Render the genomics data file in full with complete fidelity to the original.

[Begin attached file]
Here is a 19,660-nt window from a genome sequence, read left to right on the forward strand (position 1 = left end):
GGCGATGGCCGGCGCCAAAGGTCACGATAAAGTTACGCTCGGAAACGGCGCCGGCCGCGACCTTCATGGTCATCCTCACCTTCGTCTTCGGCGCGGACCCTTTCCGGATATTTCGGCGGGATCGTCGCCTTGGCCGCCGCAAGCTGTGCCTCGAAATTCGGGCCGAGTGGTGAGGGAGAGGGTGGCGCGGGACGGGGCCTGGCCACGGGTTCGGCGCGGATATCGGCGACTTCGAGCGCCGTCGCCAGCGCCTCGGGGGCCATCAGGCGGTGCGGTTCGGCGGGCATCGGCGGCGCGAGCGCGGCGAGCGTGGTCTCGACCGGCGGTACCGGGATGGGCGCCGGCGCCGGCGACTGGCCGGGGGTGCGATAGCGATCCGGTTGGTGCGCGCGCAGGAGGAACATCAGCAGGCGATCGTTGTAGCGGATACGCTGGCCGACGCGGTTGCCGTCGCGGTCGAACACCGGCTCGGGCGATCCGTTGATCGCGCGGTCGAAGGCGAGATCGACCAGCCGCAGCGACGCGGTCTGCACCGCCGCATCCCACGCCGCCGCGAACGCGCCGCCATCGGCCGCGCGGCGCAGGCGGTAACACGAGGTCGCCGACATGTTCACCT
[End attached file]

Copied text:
Here is a 19,660-nt window from a genome sequence, read left to right on the forward strand (position 1 = left end):
GGCGATGGCCGGCGCCAAAGGTCACGATAAAGTTACGCTCGGAAACGGCGCCGGCCGCGACCTTCATGGTCATCCTCACCTTCGTCTTCGGCGCGGACCCTTTCCGGATATTTCGGCGGGATCGTCGCCTTGGCCGCCGCAAGCTGTGCCTCGAAATTCGGGCCGAGTGGTGAGGGAGAGGGTGGCGCGGGACGGGGCCTGGCCACGGGTTCGGCGCGGATATCGGCGACTTCGAGCGCCGTCGCCAGCGCCTCGGGGGCCATCAGGCGGTGCGGTTCGGCGGGCATCGGCGGCGCGAGCGCGGCGAGCGTGGTCTCGACCGGCGGTACCGGGATGGGCGCCGGCGCCGGCGACTGGCCGGGGGTGCGATAGCGATCCGGTTGGTGCGCGCGCAGGAGGAACATCAGCAGGCGATCGTTGTAGCGGATACGCTGGCCGACGCGGTTGCCGTCGCGGTCGAACACCGGCTCGGGCGATCCGTTGATCGCGCGGTCGAAGGCGAGATCGACCAGCCGCAGCGACGCGGTCTGCACCGCCGCATCCCACGCCGCCGCGAACGCGCCGCCATCGGCCGCGCGGCGCAGGCGGTAACACGAGGTCGCCGACATGTTCACCT